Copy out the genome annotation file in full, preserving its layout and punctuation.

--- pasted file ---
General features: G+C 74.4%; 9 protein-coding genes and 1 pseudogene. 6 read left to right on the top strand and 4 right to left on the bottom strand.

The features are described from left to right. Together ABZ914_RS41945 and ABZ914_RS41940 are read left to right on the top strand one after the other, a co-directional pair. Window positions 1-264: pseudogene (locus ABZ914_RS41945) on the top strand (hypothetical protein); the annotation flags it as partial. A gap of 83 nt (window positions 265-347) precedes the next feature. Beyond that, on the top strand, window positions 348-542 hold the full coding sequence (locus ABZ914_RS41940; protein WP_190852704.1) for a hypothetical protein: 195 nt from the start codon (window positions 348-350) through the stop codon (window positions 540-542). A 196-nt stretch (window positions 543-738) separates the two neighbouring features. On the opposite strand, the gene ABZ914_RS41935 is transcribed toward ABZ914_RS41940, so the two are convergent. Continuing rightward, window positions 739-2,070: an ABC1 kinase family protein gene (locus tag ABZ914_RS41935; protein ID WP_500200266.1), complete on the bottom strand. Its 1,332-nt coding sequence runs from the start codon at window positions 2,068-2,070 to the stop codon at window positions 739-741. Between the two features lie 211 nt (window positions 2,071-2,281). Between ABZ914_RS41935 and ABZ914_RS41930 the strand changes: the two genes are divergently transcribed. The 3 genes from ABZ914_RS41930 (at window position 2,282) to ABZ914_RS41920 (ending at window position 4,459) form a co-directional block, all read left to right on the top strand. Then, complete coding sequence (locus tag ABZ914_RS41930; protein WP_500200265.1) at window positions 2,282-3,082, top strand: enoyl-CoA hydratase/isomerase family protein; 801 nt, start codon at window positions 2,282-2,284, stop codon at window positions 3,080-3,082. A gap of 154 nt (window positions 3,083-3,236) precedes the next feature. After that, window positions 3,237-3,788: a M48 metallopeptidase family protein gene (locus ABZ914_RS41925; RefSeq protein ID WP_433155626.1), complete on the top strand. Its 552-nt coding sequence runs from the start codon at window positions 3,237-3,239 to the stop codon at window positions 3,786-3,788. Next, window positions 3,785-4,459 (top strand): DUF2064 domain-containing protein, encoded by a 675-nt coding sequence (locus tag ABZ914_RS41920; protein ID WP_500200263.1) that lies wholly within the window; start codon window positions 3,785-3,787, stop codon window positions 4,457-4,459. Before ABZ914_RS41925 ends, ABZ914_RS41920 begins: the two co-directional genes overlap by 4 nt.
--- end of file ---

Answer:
General features: G+C 74.4%; 9 protein-coding genes and 1 pseudogene. 6 read left to right on the top strand and 4 right to left on the bottom strand.

The features are described from left to right. Together ABZ914_RS41945 and ABZ914_RS41940 are read left to right on the top strand one after the other, a co-directional pair. Window positions 1-264: pseudogene (locus ABZ914_RS41945) on the top strand (hypothetical protein); the annotation flags it as partial. A gap of 83 nt (window positions 265-347) precedes the next feature. Beyond that, on the top strand, window positions 348-542 hold the full coding sequence (locus ABZ914_RS41940; protein WP_190852704.1) for a hypothetical protein: 195 nt from the start codon (window positions 348-350) through the stop codon (window positions 540-542). A 196-nt stretch (window positions 543-738) separates the two neighbouring features. On the opposite strand, the gene ABZ914_RS41935 is transcribed toward ABZ914_RS41940, so the two are convergent. Continuing rightward, window positions 739-2,070: an ABC1 kinase family protein gene (locus tag ABZ914_RS41935; protein ID WP_500200266.1), complete on the bottom strand. Its 1,332-nt coding sequence runs from the start codon at window positions 2,068-2,070 to the stop codon at window positions 739-741. Between the two features lie 211 nt (window positions 2,071-2,281). Between ABZ914_RS41935 and ABZ914_RS41930 the strand changes: the two genes are divergently transcribed. The 3 genes from ABZ914_RS41930 (at window position 2,282) to ABZ914_RS41920 (ending at window position 4,459) form a co-directional block, all read left to right on the top strand. Then, complete coding sequence (locus tag ABZ914_RS41930; protein WP_500200265.1) at window positions 2,282-3,082, top strand: enoyl-CoA hydratase/isomerase family protein; 801 nt, start codon at window positions 2,282-2,284, stop codon at window positions 3,080-3,082. A gap of 154 nt (window positions 3,083-3,236) precedes the next feature. After that, window positions 3,237-3,788: a M48 metallopeptidase family protein gene (locus ABZ914_RS41925; RefSeq protein ID WP_433155626.1), complete on the top strand. Its 552-nt coding sequence runs from the start codon at window positions 3,237-3,239 to the stop codon at window positions 3,786-3,788. Next, window positions 3,785-4,459 (top strand): DUF2064 domain-containing protein, encoded by a 675-nt coding sequence (locus tag ABZ914_RS41920; protein ID WP_500200263.1) that lies wholly within the window; start codon window positions 3,785-3,787, stop codon window positions 4,457-4,459. Before ABZ914_RS41925 ends, ABZ914_RS41920 begins: the two co-directional genes overlap by 4 nt.